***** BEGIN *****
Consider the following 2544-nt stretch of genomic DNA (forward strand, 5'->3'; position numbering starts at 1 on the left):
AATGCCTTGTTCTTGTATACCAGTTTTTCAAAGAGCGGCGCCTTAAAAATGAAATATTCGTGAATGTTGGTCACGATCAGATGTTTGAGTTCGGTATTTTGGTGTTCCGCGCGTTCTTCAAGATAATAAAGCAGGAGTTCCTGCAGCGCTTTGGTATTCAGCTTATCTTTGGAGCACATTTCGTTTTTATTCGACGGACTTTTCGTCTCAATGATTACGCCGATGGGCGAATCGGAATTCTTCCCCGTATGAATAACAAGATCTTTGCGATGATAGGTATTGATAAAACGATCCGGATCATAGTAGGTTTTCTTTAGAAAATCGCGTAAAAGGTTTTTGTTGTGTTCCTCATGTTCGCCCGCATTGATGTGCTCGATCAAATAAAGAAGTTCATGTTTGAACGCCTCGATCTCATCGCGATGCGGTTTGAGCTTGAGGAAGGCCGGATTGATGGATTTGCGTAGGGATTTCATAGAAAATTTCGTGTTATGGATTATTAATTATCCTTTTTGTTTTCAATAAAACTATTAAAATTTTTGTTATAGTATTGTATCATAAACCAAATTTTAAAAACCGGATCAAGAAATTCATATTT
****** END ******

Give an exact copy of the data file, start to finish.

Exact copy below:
Consider the following 2544-nt stretch of genomic DNA (forward strand, 5'->3'; position numbering starts at 1 on the left):
AATGCCTTGTTCTTGTATACCAGTTTTTCAAAGAGCGGCGCCTTAAAAATGAAATATTCGTGAATGTTGGTCACGATCAGATGTTTGAGTTCGGTATTTTGGTGTTCCGCGCGTTCTTCAAGATAATAAAGCAGGAGTTCCTGCAGCGCTTTGGTATTCAGCTTATCTTTGGAGCACATTTCGTTTTTATTCGACGGACTTTTCGTCTCAATGATTACGCCGATGGGCGAATCGGAATTCTTCCCCGTATGAATAACAAGATCTTTGCGATGATAGGTATTGATAAAACGATCCGGATCATAGTAGGTTTTCTTTAGAAAATCGCGTAAAAGGTTTTTGTTGTGTTCCTCATGTTCGCCCGCATTGATGTGCTCGATCAAATAAAGAAGTTCATGTTTGAACGCCTCGATCTCATCGCGATGCGGTTTGAGCTTGAGGAAGGCCGGATTGATGGATTTGCGTAGGGATTTCATAGAAAATTTCGTGTTATGGATTATTAATTATCCTTTTTGTTTTCAATAAAACTATTAAAATTTTTGTTATAGTATTGTATCATAAACCAAATTTTAAAAACCGGATCAAGAAATTCATATTT